COMMONWEALTH v. Andre MENDES.1
On January 15, 1994, a grand jury returned four indictments against the defendant charging him with (1) conspiring with Alex Pedroza and Alex Colon to distribute or to possess with intent to distribute cocaine; (2) possession of cocaine with intent to distribute; (3) conspiracy to possess a firearm without a license; and (4) possession of a firearm without a license. The indictments arose out of the defendant's arrest on December 16, 1993.
Prior to trial, the defendant filed a motion to suppress certain evidence that was seized from his person at the time of arrest. After an evidentiary hearing, the motion was denied.
The substantive charges were severed from the conspiracy charges (the defendant did not move for joinder), see Mass.R.Crim.P. 9(a)(3), 378 Mass. 859 (1979), and the defendant went to trial (without his codefendants) on the conspiracy indictments. The jury acquitted him on those indictments.
The defendant then filed a motion to dismiss the indictments charging the substantive offenses, claiming that prosecution of the indictments was barred by collateral estoppel principles. After a hearing, the motion was denied, and the defendant went to trial before a Superior Court judge and jury.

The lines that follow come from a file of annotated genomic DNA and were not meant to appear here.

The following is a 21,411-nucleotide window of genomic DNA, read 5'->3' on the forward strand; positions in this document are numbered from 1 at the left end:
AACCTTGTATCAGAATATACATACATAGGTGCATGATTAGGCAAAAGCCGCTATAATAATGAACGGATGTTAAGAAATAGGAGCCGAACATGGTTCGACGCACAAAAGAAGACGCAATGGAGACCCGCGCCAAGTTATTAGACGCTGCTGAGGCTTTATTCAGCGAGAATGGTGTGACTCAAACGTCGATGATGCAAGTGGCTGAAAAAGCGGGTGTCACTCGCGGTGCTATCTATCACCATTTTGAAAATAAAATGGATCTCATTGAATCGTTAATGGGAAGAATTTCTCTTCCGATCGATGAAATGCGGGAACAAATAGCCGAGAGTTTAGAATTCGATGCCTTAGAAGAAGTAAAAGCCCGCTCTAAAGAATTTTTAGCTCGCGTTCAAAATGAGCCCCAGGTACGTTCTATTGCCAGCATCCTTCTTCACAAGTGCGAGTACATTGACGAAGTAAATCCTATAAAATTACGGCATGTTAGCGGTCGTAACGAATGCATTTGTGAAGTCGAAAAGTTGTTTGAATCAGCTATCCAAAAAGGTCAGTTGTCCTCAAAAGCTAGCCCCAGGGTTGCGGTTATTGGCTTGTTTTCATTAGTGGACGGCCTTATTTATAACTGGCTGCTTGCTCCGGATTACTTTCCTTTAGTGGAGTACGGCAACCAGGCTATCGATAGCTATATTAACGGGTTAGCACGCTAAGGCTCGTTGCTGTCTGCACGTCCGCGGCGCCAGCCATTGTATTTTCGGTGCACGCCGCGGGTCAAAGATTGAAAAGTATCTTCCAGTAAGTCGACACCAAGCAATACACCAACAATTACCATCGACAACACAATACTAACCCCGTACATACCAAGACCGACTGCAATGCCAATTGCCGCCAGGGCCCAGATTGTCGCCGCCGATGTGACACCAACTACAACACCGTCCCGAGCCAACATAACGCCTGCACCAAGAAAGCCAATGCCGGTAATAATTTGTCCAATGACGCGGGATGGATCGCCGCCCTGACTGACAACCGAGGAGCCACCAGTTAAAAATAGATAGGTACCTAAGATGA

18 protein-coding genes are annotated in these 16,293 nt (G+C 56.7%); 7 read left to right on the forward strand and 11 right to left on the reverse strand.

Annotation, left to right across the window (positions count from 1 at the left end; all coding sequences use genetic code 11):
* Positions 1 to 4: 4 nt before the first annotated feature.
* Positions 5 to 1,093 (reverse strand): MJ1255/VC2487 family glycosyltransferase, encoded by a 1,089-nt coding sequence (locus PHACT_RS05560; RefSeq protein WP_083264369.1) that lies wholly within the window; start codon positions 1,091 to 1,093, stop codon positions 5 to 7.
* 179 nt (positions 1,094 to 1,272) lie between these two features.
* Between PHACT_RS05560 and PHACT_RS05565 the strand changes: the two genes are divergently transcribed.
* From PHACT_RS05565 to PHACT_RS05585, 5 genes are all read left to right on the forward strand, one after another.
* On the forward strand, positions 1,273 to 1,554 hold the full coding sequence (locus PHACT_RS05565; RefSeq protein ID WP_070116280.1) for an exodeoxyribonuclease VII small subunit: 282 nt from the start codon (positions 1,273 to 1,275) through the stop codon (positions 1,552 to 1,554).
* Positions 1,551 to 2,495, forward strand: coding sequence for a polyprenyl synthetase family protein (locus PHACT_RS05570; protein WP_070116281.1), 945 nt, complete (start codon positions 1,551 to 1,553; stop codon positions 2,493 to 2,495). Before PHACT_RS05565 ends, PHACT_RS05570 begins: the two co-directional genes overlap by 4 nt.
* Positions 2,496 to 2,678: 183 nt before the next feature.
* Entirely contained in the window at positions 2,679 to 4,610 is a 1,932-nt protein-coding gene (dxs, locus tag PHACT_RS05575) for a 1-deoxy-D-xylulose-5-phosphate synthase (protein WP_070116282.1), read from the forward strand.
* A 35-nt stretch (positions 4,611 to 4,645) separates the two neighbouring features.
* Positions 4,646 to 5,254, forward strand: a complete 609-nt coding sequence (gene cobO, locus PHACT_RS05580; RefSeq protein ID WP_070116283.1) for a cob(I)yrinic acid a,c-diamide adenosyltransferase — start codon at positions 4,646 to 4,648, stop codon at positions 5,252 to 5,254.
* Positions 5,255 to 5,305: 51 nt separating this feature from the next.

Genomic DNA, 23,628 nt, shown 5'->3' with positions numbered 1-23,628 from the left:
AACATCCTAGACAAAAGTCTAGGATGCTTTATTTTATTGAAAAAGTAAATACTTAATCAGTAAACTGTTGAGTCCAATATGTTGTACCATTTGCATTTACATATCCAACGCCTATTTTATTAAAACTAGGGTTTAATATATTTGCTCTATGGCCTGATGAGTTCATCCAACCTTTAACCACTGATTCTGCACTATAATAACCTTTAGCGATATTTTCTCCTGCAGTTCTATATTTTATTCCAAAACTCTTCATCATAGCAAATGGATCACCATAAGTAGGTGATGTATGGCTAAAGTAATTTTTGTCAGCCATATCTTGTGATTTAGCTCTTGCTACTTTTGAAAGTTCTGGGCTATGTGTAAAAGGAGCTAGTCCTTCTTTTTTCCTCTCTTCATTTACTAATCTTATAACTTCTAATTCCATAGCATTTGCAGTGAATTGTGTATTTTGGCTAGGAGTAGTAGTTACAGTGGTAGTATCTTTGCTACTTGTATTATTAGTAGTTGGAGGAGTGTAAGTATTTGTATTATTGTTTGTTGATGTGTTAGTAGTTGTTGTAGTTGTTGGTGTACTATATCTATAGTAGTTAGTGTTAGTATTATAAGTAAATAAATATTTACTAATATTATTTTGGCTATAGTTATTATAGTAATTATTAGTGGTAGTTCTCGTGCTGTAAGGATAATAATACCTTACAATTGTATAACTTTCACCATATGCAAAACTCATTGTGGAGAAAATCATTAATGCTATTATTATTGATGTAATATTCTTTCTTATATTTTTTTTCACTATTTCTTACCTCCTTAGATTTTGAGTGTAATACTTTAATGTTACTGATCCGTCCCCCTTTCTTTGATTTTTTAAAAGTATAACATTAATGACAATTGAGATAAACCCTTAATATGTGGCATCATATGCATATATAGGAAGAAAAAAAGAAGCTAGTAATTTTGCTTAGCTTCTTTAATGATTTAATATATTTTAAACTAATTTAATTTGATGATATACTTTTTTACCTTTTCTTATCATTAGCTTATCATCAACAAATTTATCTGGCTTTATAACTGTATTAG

At the conclusion of the Commonwealth's case, the defendant filed a motion for a required finding of not guilty, arguing that the evidence was insufficient because the Commonwealth was collaterally estopped from proving either constructive possession or joint venture. The motion was denied. The jury subsequently returned guilty verdicts on both indictments.
On appeal, the defendant claims error in the denial of his motion to dismiss the indictments charging the substantive offenses and his motion for a required finding of not guilty. He also contends that his suppression motion should not have been denied.
We examine the evidence introduced at the trial of the substantive offenses, in the light most favorable to the Commonwealth. Commonwealth v. Morris, 422 Mass. 254, 256, 662 N.E.2d 683 (1996). On December 9, 1993, Sergeant David Chalmers of the Malden police department met with detectives from the Cambridge police department and an agent of the United States Treasury Department's Bureau of Alcohol, Tobacco and Firearms (ATF). The purpose of the meeting was to discuss setting up a sting operation involving a trade of guns for drugs.